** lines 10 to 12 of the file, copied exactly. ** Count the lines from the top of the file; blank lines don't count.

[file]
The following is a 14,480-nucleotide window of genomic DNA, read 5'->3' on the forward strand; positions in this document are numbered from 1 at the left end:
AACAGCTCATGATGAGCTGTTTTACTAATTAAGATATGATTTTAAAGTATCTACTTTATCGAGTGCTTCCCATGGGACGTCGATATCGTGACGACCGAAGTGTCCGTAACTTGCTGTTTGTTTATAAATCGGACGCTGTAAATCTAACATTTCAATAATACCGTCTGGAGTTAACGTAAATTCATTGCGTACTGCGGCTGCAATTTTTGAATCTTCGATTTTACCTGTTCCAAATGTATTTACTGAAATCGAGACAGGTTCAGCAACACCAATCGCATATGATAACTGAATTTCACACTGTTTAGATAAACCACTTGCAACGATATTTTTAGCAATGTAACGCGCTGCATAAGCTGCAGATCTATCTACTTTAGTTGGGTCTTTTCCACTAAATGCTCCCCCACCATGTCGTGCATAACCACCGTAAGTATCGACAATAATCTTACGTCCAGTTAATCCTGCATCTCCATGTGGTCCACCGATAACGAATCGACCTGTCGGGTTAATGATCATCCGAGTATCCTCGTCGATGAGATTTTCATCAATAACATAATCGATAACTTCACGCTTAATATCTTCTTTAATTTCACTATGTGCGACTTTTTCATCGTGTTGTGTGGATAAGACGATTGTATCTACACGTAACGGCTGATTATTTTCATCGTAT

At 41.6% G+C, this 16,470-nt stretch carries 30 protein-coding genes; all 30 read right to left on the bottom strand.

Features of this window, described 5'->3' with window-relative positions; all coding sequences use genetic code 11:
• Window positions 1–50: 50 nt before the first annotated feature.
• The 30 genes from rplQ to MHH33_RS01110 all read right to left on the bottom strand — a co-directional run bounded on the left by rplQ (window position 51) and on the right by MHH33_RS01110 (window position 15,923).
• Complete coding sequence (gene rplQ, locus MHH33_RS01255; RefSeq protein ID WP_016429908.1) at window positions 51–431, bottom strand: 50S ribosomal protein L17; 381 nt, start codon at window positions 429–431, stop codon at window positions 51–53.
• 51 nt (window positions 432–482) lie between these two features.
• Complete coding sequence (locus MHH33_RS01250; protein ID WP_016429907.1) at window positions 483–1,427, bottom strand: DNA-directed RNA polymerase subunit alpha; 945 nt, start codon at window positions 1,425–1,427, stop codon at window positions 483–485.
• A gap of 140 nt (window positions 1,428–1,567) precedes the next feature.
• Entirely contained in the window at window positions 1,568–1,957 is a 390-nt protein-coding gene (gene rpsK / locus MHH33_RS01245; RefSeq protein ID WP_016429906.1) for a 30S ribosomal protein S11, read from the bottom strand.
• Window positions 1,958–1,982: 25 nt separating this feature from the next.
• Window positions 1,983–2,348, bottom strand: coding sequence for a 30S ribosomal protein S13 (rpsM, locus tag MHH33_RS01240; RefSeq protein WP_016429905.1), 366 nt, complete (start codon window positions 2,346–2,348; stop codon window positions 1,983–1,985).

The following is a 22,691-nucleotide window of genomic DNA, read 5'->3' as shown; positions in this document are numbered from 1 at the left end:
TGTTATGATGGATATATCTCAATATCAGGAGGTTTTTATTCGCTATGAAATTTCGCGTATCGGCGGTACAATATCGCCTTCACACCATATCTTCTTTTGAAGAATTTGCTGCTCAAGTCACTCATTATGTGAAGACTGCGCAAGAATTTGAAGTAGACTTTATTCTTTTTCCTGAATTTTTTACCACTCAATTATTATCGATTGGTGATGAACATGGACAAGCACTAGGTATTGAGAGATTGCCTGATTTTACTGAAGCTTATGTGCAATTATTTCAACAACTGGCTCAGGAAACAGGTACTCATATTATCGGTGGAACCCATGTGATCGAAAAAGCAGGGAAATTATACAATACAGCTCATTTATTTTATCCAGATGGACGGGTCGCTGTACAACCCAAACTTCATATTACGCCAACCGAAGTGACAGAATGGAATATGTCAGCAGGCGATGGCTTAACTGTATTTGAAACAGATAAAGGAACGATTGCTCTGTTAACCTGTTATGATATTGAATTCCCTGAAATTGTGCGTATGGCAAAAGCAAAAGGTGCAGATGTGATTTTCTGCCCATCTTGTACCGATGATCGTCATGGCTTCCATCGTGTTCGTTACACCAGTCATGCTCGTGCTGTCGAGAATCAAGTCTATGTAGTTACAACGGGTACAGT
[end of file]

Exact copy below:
• A gap of 140 nt (window positions 1,428–1,567) precedes the next feature.
• Entirely contained in the window at window positions 1,568–1,957 is a 390-nt protein-coding gene (gene rpsK / locus MHH33_RS01245; RefSeq protein ID WP_016429906.1) for a 30S ribosomal protein S11, read from the bottom strand.
• Window positions 1,958–1,982: 25 nt separating this feature from the next.